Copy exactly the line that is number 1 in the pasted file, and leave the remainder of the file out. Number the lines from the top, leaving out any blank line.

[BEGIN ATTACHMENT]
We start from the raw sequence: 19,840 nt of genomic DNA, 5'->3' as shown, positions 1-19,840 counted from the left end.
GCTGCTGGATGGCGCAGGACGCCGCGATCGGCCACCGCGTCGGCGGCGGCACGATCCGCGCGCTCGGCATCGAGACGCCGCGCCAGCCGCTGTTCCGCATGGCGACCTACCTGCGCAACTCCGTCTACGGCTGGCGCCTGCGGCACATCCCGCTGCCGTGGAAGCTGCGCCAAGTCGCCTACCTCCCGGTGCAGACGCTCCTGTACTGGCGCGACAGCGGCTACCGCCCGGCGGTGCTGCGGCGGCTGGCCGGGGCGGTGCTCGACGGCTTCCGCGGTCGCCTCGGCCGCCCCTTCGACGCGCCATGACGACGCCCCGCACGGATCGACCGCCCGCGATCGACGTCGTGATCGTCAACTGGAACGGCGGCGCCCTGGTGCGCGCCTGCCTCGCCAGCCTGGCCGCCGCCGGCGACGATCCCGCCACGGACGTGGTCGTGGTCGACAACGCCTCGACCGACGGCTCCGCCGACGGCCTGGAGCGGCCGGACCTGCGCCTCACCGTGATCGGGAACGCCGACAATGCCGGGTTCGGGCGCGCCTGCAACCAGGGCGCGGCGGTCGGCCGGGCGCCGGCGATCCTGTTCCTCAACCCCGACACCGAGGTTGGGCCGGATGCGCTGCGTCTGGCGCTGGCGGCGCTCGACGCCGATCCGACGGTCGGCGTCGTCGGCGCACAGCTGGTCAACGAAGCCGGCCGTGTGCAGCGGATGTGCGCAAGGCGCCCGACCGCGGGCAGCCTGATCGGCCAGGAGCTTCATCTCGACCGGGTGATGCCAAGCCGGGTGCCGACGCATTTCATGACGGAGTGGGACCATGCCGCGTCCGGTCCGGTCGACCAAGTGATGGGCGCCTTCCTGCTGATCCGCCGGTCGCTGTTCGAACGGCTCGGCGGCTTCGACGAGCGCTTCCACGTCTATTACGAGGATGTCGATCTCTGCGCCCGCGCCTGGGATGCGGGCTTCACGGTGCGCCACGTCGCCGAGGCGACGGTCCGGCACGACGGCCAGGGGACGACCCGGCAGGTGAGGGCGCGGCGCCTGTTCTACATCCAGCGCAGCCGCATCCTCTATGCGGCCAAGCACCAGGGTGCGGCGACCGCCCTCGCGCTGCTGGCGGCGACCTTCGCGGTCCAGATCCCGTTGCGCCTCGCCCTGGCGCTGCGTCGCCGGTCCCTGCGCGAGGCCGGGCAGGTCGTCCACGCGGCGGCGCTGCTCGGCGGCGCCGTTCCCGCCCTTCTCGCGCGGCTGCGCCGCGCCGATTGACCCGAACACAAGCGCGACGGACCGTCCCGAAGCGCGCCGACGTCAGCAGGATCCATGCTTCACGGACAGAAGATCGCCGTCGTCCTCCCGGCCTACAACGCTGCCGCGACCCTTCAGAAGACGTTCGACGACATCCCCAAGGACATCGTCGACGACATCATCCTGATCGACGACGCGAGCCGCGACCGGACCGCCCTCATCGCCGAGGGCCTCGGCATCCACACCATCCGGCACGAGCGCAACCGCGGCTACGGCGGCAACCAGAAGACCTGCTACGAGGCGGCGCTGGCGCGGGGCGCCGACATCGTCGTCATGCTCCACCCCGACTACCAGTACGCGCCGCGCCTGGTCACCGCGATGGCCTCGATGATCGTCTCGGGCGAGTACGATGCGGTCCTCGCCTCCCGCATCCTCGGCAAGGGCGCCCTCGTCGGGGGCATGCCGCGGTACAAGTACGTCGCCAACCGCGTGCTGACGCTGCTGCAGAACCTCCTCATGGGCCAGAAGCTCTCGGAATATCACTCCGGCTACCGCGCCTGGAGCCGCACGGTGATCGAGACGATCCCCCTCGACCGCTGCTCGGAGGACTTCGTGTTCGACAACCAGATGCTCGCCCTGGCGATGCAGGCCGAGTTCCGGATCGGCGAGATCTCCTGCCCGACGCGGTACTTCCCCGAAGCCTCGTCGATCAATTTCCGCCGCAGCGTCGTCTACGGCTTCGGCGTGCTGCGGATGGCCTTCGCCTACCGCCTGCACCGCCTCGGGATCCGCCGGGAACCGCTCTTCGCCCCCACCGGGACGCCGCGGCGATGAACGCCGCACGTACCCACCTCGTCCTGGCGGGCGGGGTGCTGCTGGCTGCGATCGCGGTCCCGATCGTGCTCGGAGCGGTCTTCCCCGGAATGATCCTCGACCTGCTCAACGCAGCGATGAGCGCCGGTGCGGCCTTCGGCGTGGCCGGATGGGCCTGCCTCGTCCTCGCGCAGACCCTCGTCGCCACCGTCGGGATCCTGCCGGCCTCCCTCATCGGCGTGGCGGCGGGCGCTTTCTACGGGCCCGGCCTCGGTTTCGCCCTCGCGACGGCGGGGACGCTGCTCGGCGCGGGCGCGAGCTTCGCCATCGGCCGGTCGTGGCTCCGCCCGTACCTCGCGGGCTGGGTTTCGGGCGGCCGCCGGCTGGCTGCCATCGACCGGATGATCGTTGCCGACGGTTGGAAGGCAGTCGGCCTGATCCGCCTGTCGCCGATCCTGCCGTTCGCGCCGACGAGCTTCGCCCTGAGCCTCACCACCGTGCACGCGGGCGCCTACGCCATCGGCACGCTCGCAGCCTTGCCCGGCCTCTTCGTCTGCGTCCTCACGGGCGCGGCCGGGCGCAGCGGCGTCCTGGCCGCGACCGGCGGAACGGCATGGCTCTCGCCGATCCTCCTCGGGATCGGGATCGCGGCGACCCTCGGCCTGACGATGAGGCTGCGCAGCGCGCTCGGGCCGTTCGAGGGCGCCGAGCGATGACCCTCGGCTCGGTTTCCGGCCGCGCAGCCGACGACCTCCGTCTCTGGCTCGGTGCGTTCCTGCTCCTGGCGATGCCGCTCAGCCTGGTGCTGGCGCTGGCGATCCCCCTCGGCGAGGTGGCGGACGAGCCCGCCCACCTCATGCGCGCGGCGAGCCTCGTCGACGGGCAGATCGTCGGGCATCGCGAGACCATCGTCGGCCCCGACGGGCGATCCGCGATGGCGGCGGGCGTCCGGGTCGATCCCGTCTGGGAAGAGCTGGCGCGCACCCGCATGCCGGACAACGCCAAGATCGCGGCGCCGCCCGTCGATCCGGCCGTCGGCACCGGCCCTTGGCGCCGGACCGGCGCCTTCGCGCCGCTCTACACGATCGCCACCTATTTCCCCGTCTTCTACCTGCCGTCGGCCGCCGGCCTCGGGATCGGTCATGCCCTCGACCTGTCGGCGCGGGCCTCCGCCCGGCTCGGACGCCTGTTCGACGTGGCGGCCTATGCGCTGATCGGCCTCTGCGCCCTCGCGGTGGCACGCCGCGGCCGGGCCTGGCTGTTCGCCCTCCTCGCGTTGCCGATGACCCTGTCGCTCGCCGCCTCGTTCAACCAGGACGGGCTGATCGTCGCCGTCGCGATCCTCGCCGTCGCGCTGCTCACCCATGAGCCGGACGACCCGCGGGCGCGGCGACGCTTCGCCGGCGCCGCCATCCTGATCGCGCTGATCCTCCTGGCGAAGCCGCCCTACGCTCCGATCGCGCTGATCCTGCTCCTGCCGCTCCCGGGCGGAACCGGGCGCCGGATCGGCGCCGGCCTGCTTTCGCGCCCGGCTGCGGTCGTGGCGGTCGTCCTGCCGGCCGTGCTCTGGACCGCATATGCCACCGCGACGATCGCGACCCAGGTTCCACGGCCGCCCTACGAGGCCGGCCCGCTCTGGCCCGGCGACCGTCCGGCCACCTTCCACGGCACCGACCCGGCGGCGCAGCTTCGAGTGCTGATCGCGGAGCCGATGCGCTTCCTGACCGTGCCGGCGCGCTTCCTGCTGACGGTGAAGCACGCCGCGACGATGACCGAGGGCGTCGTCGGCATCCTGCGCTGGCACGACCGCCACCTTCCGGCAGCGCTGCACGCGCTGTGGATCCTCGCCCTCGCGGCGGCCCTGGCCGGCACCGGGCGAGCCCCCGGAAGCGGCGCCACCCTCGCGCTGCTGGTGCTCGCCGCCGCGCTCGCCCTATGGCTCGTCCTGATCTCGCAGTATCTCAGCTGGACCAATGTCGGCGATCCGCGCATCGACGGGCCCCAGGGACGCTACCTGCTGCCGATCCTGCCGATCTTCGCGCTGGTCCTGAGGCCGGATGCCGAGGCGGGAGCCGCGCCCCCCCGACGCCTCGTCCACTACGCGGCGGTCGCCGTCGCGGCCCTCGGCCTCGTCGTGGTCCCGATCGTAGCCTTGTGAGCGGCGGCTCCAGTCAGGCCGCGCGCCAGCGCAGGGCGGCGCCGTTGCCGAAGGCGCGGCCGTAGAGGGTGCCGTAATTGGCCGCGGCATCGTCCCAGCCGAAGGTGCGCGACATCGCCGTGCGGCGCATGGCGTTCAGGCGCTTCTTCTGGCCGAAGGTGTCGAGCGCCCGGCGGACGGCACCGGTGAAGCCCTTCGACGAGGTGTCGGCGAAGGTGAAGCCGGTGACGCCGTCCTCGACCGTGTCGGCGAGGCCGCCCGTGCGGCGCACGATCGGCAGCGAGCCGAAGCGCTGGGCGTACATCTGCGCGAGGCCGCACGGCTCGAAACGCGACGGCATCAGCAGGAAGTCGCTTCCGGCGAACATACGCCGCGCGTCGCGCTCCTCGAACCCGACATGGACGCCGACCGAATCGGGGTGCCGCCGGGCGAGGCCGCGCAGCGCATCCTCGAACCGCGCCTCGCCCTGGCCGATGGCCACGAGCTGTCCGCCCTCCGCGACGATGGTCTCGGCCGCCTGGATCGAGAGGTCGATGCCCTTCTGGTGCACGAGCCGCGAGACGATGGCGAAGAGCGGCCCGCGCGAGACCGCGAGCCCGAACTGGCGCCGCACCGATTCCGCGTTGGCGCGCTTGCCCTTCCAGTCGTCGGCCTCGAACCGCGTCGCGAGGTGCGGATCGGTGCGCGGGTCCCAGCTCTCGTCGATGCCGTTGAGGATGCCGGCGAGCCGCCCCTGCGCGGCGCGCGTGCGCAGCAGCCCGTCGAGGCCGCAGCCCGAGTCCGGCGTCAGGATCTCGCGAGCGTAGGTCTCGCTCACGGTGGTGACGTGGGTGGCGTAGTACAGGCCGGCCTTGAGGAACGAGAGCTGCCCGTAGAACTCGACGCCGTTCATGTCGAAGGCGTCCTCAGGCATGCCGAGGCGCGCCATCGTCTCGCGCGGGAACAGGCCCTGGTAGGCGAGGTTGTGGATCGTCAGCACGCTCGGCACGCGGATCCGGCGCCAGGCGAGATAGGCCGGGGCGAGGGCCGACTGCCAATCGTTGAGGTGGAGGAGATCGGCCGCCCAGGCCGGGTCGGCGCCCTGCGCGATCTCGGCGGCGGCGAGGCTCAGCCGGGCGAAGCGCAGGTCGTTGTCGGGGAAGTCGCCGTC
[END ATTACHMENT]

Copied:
We start from the raw sequence: 19,840 nt of genomic DNA, 5'->3' as shown, positions 1-19,840 counted from the left end.